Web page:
Birthplace of Presidents
Published 10:06 pm Saturday, February 14, 2009
We call it Presidents Day in honor of the 44 men who have served or are serving this country as commander in chief of the armed forces and head of state. But, in a sense, the day is a reflection not only of the nation’s heritage but also of Ohio’s legacy.
Of those 44 men, eight have called Ohio home: Ulysses S. Grant, Rutherford B. Hayes, James A. Garfield, William McKinley, William Henry Harrison, Benjamin Harrison, Warren G. Harding and William H. Taft.
Some states have never contributed a president. Others have seen more than one. Ohio and Virginia have produced the most — 15 combined, although both claim William Henry Harrison, who was born in Virginia but became president while living in Ohio. Why has Ohio been so proliferate in the presidential timber department?
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“We were the center of population for the country for about 80 years,” Symmes Valley history teacher Bob Goodall explained. “And we are a hugely populated state, too, so we have a lot of influence.”
Goodall has a point — actually two of them. Of Ohio’s eight contributions, all of them served within a roughly 80-year period between 1841 and 1923, beginning with William Henry Harrison and ending with the death of Harding. In fact, three of Ohio’s presidents served back to back: Grant, Hayes and Garfield.
Point two: Seeking the state’s 20 electoral votes, present-day presidential candidates stump here regularly in hopes of going to or staying in the White House.
Kim Schuette, communications and media relations manager for the Ohio Historical Society, made a different point: Some of the Civil War’s best known leaders were from Ohio — Ulysses S. Grant and James A. Garfield among them.
Many of our presidents became commander in chief by rising through the ranks of the military, and if Ohio produced more than its share of military might, it stands to reason it also contributed more than its share to the White House.
In fact, six of the eight Ohio presidents, Schuette pointed out, had military service. Five were generals.
In his book, “Buckeye Presidents,” Kent State professor Phillip Weeks credits Ohio’s presidents with doing much to shape the nation’s future during their administrations.
“During the nation’s formative periods (1780-1850), more than half of the presidents were from Virginia,” Weeks wrote.
“However, in the six decades following the end of the Civil War, seven of the nation’s 12 leaders were Ohioans. It was during their presidencies that the U.S. was transformed from a rural, agrarian, diplomatically isolationist society into a wealthy and powerful commercial and industrial nation.
“And Ohio’s dominance in politics from the Civil War through World War I was particularly evident in the 1920 presidential election, in which the two candidates — Republican Warren G. Harding and Democrat James Cox —were both Ohio natives.”
OHIO’s U.S. Presidents
William Henry Harrison
9th U.S. President, served March 4-April 4, 1841. Born on Feb. 9, 1773, in Berkeley, Va. Died on April 4, 1841.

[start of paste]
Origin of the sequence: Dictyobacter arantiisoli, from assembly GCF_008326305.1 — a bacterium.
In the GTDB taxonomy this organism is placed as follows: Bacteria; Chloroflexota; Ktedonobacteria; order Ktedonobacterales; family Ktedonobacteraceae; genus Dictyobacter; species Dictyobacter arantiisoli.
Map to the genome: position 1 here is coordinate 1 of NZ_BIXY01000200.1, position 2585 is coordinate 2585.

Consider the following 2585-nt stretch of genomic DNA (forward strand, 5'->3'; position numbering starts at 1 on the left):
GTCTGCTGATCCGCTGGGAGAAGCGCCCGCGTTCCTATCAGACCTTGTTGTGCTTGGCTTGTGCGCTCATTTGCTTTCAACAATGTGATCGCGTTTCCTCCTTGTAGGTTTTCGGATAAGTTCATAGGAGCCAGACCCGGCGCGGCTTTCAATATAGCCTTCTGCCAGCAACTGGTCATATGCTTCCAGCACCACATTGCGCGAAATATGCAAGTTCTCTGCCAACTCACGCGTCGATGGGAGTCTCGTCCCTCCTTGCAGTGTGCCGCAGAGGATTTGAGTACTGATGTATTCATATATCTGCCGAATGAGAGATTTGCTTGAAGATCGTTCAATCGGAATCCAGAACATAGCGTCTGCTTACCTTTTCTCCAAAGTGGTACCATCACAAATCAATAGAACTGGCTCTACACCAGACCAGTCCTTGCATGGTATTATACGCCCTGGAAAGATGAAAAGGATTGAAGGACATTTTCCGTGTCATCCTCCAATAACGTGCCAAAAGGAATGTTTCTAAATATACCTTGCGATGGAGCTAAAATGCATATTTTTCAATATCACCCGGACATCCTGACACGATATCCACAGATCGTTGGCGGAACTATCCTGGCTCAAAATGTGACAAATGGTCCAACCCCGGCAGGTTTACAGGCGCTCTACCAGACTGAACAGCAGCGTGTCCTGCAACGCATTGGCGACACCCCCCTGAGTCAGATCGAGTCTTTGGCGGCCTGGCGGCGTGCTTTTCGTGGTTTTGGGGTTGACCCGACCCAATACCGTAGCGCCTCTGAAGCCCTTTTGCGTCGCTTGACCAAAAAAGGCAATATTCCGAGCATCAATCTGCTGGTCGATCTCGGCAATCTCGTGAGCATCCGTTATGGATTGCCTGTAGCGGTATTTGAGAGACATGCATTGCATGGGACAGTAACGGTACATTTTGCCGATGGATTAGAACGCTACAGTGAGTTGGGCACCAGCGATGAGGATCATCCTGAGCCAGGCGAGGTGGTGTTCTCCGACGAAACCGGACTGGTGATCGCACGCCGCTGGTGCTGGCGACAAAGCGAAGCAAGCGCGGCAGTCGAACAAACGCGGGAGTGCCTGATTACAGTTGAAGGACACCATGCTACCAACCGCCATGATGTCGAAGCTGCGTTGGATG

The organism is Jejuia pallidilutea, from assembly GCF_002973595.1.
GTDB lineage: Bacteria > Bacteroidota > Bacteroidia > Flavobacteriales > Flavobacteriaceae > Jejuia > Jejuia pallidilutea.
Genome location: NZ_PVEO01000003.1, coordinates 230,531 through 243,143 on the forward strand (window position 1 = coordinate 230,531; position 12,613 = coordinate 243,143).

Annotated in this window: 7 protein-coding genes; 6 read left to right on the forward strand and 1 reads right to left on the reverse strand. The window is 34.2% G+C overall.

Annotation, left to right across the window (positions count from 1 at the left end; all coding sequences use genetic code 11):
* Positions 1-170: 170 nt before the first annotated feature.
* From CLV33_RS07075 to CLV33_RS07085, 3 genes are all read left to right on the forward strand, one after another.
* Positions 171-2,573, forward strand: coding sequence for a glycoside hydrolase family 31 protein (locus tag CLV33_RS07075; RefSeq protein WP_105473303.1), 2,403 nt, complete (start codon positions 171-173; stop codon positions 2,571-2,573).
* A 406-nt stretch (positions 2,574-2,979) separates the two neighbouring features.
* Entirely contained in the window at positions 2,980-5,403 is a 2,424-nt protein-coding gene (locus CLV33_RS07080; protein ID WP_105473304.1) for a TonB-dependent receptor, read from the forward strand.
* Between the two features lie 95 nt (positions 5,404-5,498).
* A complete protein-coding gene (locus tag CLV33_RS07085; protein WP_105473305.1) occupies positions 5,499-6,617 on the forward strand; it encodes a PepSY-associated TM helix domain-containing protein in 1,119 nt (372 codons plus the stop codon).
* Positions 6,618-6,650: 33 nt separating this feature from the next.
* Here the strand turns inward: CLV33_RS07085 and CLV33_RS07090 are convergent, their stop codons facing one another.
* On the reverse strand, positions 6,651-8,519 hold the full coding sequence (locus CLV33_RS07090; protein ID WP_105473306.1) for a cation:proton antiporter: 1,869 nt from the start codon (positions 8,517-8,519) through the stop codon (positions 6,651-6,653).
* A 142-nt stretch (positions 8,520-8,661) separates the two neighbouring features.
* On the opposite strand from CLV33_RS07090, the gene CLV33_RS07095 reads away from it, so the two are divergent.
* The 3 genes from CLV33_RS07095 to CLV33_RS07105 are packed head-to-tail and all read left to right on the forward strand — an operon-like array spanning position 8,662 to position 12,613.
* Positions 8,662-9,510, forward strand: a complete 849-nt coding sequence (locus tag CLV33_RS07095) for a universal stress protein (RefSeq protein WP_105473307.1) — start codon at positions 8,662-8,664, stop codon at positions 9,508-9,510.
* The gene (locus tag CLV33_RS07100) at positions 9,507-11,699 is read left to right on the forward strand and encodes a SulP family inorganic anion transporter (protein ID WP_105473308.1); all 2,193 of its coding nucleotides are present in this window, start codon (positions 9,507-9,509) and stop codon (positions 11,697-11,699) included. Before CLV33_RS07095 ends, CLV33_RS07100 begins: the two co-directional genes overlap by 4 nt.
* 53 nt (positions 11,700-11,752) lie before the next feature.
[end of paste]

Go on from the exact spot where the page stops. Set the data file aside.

Claim to fame: Former Indian fighter, served only one month after catching cold, then pneumonia giving longest inaugural address in history.
Ulysses S. Grant
18th U.S. President, served 1869-1877. Born on April 27, 1822, in Point Pleasant. Died on July 23, 1885.
Claim to fame: He was known as one of the greatest generals of his time and one of the worst presidents in the country’s history due to almost constant scandal and corruption.
Rutherford B. Hayes
19th U.S. President, served 1877-1881. Born Oct. 4, 1822 in Delaware. Died Jan. 17, 1893.
Claim to fame: He won office by one electoral vote. Southern Reconstruction ended during his term.
James A. Garfield
20th U.S. President, served March 4, 1881 to Sept. 19, 1881. Born Nov. 19, 1831 in Moreland Hills. Died Sept. 19, 1881.
Claim to fame: He was the first president whose election was decided by a congressional committee after no candidate received enough electoral college votes for a win. He was wounded four times during the Civil War.
23rd U.S. President, served 1889-1893. Born Aug. 20, 1833 in North Bend. Died March 13, 1901.
Claim to fame: Harrison helped shape the U.S. foreign policy and a number of infrastructure improvements were created in his administration.
25th U.S. President, served 1897-1901. Born on Jan. 29, 1843, in Niles. Died Sept. 14, 1901.
Claim to fame: He led the country into the Spanish-American War, eventually bringing new land holdings under U.S. control.
William Howard Taft
27th U.S. President, served 1909-1913. Born on Sept. 15, 1857, in Cincinnati. Died March 8, 1930.
Claim to fame: Served as both president and then chief justice of the U.S. Supreme Court As president, he helped create the U.S. Department of Labor and the federal income tax system. He was the largest U.S. President, weighing in at more than 300 pounds
Warren G. Harding
29th U.S. President, served 1921-1923. Born on Nov. 2, 1865, in Corsica (now Blooming Grove). Died Aug. 2, 1923.
Claim to fame: Administration filled with scandal and turmoil including the Teapot Dome scandal. First president to speak on the radio.